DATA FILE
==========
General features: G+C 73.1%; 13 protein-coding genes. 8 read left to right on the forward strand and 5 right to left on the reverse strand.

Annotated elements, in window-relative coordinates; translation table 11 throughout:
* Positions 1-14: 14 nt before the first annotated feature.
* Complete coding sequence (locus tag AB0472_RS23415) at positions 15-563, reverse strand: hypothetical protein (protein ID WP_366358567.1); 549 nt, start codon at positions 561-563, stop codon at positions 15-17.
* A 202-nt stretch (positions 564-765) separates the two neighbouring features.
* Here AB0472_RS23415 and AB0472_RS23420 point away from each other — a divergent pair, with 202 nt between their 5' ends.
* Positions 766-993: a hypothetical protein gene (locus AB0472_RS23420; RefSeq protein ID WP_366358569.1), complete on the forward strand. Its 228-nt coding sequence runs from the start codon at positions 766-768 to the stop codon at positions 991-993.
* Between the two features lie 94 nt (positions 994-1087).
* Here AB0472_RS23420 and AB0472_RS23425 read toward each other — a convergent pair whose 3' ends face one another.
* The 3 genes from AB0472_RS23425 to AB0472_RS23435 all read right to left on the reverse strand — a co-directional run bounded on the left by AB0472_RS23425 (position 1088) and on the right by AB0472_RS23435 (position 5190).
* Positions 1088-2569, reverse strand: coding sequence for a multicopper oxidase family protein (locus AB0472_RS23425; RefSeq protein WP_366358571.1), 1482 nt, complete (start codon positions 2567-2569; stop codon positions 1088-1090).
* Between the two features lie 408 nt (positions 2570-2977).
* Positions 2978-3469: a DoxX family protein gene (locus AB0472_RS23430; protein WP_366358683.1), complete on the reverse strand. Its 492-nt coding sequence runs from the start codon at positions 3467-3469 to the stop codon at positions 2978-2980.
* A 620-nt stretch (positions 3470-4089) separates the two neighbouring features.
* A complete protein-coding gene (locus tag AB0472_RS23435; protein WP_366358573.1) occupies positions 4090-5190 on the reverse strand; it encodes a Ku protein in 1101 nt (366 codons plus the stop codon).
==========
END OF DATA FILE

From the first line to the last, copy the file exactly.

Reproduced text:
General features: G+C 73.1%; 13 protein-coding genes. 8 read left to right on the forward strand and 5 right to left on the reverse strand.

Annotated elements, in window-relative coordinates; translation table 11 throughout:
* Positions 1-14: 14 nt before the first annotated feature.
* Complete coding sequence (locus tag AB0472_RS23415) at positions 15-563, reverse strand: hypothetical protein (protein ID WP_366358567.1); 549 nt, start codon at positions 561-563, stop codon at positions 15-17.
* A 202-nt stretch (positions 564-765) separates the two neighbouring features.
* Here AB0472_RS23415 and AB0472_RS23420 point away from each other — a divergent pair, with 202 nt between their 5' ends.
* Positions 766-993: a hypothetical protein gene (locus AB0472_RS23420; RefSeq protein ID WP_366358569.1), complete on the forward strand. Its 228-nt coding sequence runs from the start codon at positions 766-768 to the stop codon at positions 991-993.
* Between the two features lie 94 nt (positions 994-1087).
* Here AB0472_RS23420 and AB0472_RS23425 read toward each other — a convergent pair whose 3' ends face one another.
* The 3 genes from AB0472_RS23425 to AB0472_RS23435 all read right to left on the reverse strand — a co-directional run bounded on the left by AB0472_RS23425 (position 1088) and on the right by AB0472_RS23435 (position 5190).
* Positions 1088-2569, reverse strand: coding sequence for a multicopper oxidase family protein (locus AB0472_RS23425; RefSeq protein WP_366358571.1), 1482 nt, complete (start codon positions 2567-2569; stop codon positions 1088-1090).
* Between the two features lie 408 nt (positions 2570-2977).
* Positions 2978-3469: a DoxX family protein gene (locus AB0472_RS23430; protein WP_366358683.1), complete on the reverse strand. Its 492-nt coding sequence runs from the start codon at positions 3467-3469 to the stop codon at positions 2978-2980.
* A 620-nt stretch (positions 3470-4089) separates the two neighbouring features.
* A complete protein-coding gene (locus tag AB0472_RS23435; protein WP_366358573.1) occupies positions 4090-5190 on the reverse strand; it encodes a Ku protein in 1101 nt (366 codons plus the stop codon).